A preliminary study of helminth parasites of toad in Nnamdi Azikiwe University Awka, Anambra State, Nigeria, was investigated between July and August, 2017.  A total of 32 Toads were examined for helminth parasites, 28 (87.5%) toads were infected, while 4 (12.5%) were uninfected. Helminth parasites recovered were 358, comprising of 1 Cestode: Baerietta jaegerskioeldi (6.3%) and 3 Nematodes: Amplicaecum africanum (78.1%), Cosmocerca ornata (37.5%) and Physaloptera spp. (28.1%). Nematodes had the highest occurrence with A. africanum as the most prevalent. The cestode, B. jaegerskioeldi and the nematode, C. ornata exhibited specific sites of infection, being found in the large intestine/rectum and small intestine, respectively. Small intestine of hosts harboured the highest number of parasites. Although infection increased with the size of hosts examined, there was no significant difference in the infection of size categories. Similarly, there was no significant difference in the infection of male and female toad hosts (p>0.05). Multiple infections were recorded in several of the toad hosts, an indication of the rich parasitic fauna of Amietophyrnus regularis in Nnamdi Azikiwe University, Awka.







Amietophyrnus regularis a synonym of Bufo regularis is an amphibian in the family Bufonidae. Amietophyrnus regularis is commonly known as the African common toad in English (IUCN, 2012). The species which are also called true toads have fat bodies with warts, and can live in drier climates while most frogs usually live in or near water (Nworah and Olorunfemi, 2011). They are widespread in the tropics, especially in Savannas, montane, grassland, forests and are beneficial animals to have in the home garden, as well as on farms. Toads play roles in nutrients cycles and as environmental indicators. Nutrients are recycled from aquatic systems to terrestrial when the toads enter the land after metamorphosis. Tadpoles, the swimming larval forms of toads and frogs that hatch from fertilized eggs in water, are important food source for fish and other aquatic organisms (Towle, 1989; New World Encyclopaedia, 2008).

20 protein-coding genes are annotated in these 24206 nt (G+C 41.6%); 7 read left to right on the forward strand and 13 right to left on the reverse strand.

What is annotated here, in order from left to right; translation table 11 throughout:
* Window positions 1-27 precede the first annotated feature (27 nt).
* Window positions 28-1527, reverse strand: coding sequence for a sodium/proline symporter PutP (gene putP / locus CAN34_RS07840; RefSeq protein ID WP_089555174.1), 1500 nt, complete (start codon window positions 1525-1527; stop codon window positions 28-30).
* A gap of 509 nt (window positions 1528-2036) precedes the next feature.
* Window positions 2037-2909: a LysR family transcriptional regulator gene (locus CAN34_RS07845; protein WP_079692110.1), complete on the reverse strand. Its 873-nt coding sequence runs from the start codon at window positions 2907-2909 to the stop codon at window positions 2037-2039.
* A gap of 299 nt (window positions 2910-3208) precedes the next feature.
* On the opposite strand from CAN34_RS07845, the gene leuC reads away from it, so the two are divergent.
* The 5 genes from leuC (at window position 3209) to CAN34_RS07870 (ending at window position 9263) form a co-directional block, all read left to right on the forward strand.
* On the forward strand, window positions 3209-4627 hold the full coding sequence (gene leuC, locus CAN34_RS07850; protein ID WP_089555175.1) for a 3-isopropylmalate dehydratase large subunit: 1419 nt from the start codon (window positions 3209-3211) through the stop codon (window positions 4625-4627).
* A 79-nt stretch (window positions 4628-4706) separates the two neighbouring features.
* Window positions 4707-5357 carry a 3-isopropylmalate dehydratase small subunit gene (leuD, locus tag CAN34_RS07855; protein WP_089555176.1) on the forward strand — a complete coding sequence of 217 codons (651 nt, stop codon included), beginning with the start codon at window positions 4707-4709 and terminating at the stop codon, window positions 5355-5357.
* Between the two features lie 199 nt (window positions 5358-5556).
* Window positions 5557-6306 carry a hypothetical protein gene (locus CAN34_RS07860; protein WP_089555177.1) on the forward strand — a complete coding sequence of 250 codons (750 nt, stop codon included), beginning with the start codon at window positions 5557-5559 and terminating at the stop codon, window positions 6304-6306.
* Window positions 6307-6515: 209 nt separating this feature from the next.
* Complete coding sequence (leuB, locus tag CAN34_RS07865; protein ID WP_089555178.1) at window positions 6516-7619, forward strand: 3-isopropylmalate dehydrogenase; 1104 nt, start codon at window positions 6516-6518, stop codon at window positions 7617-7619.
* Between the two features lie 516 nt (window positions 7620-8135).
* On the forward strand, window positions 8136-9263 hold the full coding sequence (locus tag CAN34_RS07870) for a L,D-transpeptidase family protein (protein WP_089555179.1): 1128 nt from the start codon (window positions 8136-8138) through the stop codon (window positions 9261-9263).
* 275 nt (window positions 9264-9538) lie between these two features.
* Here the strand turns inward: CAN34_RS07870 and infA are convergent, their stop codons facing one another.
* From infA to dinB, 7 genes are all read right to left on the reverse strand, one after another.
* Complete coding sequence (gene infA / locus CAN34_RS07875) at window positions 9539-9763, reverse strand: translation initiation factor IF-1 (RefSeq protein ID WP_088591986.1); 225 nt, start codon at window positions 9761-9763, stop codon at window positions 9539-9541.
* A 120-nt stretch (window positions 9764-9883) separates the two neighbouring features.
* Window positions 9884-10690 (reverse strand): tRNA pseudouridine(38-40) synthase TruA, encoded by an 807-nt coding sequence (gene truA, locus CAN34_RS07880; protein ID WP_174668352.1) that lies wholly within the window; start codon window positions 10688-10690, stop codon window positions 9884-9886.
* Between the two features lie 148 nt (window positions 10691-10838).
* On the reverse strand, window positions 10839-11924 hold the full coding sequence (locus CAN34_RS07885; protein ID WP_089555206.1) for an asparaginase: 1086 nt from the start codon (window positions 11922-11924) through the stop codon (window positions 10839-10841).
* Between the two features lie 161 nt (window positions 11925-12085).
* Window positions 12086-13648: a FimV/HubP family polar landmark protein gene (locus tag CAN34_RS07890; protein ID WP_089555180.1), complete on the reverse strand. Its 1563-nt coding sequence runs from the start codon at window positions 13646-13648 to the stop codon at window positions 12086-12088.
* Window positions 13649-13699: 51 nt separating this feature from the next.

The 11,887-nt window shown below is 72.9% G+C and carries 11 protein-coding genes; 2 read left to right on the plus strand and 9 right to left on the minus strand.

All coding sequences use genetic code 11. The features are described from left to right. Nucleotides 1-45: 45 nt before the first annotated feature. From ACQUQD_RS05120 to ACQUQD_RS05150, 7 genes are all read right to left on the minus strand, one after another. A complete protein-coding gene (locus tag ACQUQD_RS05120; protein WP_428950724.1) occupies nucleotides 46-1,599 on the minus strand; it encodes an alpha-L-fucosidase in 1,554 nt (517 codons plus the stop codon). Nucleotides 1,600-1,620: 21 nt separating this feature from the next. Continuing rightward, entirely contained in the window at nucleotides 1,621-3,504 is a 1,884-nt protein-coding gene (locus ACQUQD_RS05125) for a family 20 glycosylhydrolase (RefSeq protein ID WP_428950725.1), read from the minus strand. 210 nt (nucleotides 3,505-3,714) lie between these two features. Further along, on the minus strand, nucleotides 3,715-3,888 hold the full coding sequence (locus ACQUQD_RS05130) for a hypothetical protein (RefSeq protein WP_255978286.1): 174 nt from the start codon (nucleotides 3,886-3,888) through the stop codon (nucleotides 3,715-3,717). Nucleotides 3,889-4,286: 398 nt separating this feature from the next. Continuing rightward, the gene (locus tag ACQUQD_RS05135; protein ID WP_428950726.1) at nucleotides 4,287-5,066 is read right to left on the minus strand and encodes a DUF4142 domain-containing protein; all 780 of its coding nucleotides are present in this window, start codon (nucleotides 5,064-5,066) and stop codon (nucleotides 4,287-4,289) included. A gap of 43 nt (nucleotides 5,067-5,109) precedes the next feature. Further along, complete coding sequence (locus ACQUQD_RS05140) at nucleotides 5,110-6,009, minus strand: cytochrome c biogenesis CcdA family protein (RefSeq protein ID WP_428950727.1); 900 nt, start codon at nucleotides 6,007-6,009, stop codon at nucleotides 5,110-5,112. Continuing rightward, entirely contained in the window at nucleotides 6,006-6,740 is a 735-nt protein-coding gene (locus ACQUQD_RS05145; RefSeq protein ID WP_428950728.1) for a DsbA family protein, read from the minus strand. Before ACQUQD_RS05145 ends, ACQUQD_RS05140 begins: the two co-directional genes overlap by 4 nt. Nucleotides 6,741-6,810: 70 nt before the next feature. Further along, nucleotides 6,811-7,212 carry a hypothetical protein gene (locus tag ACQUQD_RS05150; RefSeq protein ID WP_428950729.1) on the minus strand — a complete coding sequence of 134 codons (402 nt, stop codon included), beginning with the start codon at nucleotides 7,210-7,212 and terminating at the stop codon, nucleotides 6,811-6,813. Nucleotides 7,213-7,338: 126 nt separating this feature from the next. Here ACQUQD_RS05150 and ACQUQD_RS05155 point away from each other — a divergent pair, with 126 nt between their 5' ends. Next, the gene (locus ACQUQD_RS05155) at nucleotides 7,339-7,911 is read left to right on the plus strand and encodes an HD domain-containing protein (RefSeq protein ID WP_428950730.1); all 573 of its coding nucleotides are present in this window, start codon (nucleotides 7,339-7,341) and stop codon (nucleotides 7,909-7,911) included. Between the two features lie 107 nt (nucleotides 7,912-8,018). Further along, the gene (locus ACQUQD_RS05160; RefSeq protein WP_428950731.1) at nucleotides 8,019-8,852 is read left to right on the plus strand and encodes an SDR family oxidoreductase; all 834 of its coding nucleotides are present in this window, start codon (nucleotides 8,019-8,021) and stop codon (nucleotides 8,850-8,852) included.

Amphibian parasitology has attracted the attention of many scientists in the recent past due to the declining amphibian populations (Heyer et al., 1994). Gut helminth parasites cause damage of the intestinal mucosa, as they attack the sensitive epithelium, resulting in ulcers, severe enteritis and extensive connective tissue proliferation which may lead to morbidity and eventual death (Egusa, 1992). The presence of parasites in large numbers may also cause obstruction in the digestive tracts. Within Sudan, Amietophyrnus regularis is found in the northern parts; inhabits local farms, gardens and orchards, and is well adapted to anthropogenic areas. It is mainly nocturnal and feeds on small invertebrates such as spiders, beetles and other insects. It is well known that amphibians have a rich parasite fauna, including viruses, protozoans and helminths (Canning et al., 1964; Hyatt et al., 2000; Duszynski et al., 2007; Rahman et al., 2008; Sulieman and Pengsakul, 2015). Several studies have been carried out on the protozoan and helminth parasites of Amphibia (Mcallister et al., 1995; Dare et al., 2008; Santos et al., 2013).


1.1 Justification of study

This study was carried out to investigate the helminthes parasite of toad in Nnamdi Azikiwe University. Studies on various aspects of amphibian biology are on the increase in Nigeria. This is largely due to the global knowledge of amphibian declines and deformations (Blaustein and Wake, 1995). Some researchers have reported on the causes of amphibian declines in the country (Akani and Luiselli, 2001; 2002; Amuzie, 2017).  Most other reports have concentrated on the parasitic fauna of different amphibian species in Nigeria (Aisien et al., 2015; 2003; 2004a; Ayodele and Akinpelu, 2004; Nworah and Olorunfemi, 2011; Iyaji et al., 2015) and on the influence of various environmental factors on the community structure of the parasite species (Aisien et al., 2004b; 2009; 2011; 2015).  There are some other studies on the ecotoxicological effects of h eavy metals on amphibians (Ezemonye and Enuneku, 2006; 2011; Tyokumbor and Okorie, 2011; Idowu et al., 2014). This paper examined the variability in the prevalence of parasites in toad species collected from Nnamdi Azikiwe University, Awka.

1.2 Aim and objectives

The aim of this research is to determine the prevalence of intestinal helminths of toads (Amietophyrnus regularis) in Nnamdi Azikiwe University, Awka.

The objectives of this study were to;

  1. To identify intestinal helminths of toad in Nnamdi Azikiwe University.
  2. To determine the prevalence of helminths of toad with respect to sex of the